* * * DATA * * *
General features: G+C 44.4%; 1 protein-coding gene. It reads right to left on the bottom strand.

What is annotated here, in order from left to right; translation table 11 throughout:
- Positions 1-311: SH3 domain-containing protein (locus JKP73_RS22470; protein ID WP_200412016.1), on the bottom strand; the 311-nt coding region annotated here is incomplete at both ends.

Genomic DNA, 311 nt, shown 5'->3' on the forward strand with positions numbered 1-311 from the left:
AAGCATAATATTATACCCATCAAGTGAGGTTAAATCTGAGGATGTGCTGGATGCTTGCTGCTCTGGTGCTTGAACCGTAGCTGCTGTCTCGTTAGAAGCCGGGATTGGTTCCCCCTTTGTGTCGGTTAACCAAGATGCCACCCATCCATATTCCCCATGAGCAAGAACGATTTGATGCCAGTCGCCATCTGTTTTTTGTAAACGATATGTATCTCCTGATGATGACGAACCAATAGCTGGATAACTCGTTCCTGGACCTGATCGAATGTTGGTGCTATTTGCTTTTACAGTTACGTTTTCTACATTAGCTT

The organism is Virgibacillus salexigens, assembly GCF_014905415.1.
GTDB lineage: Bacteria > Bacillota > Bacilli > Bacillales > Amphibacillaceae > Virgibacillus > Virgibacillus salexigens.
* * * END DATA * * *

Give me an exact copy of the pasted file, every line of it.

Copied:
General features: G+C 44.4%; 1 protein-coding gene. It reads right to left on the bottom strand.

What is annotated here, in order from left to right; translation table 11 throughout:
- Positions 1-311: SH3 domain-containing protein (locus JKP73_RS22470; protein ID WP_200412016.1), on the bottom strand; the 311-nt coding region annotated here is incomplete at both ends.

Genomic DNA, 311 nt, shown 5'->3' on the forward strand with positions numbered 1-311 from the left:
AAGCATAATATTATACCCATCAAGTGAGGTTAAATCTGAGGATGTGCTGGATGCTTGCTGCTCTGGTGCTTGAACCGTAGCTGCTGTCTCGTTAGAAGCCGGGATTGGTTCCCCCTTTGTGTCGGTTAACCAAGATGCCACCCATCCATATTCCCCATGAGCAAGAACGATTTGATGCCAGTCGCCATCTGTTTTTTGTAAACGATATGTATCTCCTGATGATGACGAACCAATAGCTGGATAACTCGTTCCTGGACCTGATCGAATGTTGGTGCTATTTGCTTTTACAGTTACGTTTTCTACATTAGCTT

The organism is Virgibacillus salexigens, assembly GCF_014905415.1.
GTDB lineage: Bacteria > Bacillota > Bacilli > Bacillales > Amphibacillaceae > Virgibacillus > Virgibacillus salexigens.